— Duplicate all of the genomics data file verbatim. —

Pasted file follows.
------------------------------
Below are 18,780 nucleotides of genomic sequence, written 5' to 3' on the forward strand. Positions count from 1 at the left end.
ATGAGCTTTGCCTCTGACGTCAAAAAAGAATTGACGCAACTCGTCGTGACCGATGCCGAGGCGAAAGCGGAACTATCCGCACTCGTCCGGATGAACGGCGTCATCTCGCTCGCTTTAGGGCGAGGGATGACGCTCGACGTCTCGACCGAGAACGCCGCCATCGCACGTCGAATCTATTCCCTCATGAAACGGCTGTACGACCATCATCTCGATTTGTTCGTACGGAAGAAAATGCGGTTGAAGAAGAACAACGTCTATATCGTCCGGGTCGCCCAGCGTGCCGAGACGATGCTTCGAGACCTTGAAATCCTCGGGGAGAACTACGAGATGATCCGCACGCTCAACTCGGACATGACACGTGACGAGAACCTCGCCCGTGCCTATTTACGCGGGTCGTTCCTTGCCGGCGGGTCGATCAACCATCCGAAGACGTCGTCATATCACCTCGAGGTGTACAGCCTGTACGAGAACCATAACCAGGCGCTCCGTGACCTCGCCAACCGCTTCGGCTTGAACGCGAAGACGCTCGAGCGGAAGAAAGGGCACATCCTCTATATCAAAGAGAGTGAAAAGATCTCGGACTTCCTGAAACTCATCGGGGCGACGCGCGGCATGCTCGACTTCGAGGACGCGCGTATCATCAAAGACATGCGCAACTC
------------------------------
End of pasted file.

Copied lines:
Below are 18,780 nucleotides of genomic sequence, written 5' to 3' on the forward strand. Positions count from 1 at the left end.
ATGAGCTTTGCCTCTGACGTCAAAAAAGAATTGACGCAACTCGTCGTGACCGATGCCGAGGCGAAAGCGGAACTATCCGCACTCGTCCGGATGAACGGCGTCATCTCGCTCGCTTTAGGGCGAGGGATGACGCTCGACGTCTCGACCGAGAACGCCGCCATCGCACGTCGAATCTATTCCCTCATGAAACGGCTGTACGACCATCATCTCGATTTGTTCGTACGGAAGAAAATGCGGTTGAAGAAGAACAACGTCTATATCGTCCGGGTCGCCCAGCGTGCCGAGACGATGCTTCGAGACCTTGAAATCCTCGGGGAGAACTACGAGATGATCCGCACGCTCAACTCGGACATGACACGTGACGAGAACCTCGCCCGTGCCTATTTACGCGGGTCGTTCCTTGCCGGCGGGTCGATCAACCATCCGAAGACGTCGTCATATCACCTCGAGGTGTACAGCCTGTACGAGAACCATAACCAGGCGCTCCGTGACCTCGCCAACCGCTTCGGCTTGAACGCGAAGACGCTCGAGCGGAAGAAAGGGCACATCCTCTATATCAAAGAGAGTGAAAAGATCTCGGACTTCCTGAAACTCATCGGGGCGACGCGCGGCATGCTCGACTTCGAGGACGCGCGTATCATCAAAGACATGCGCAACTC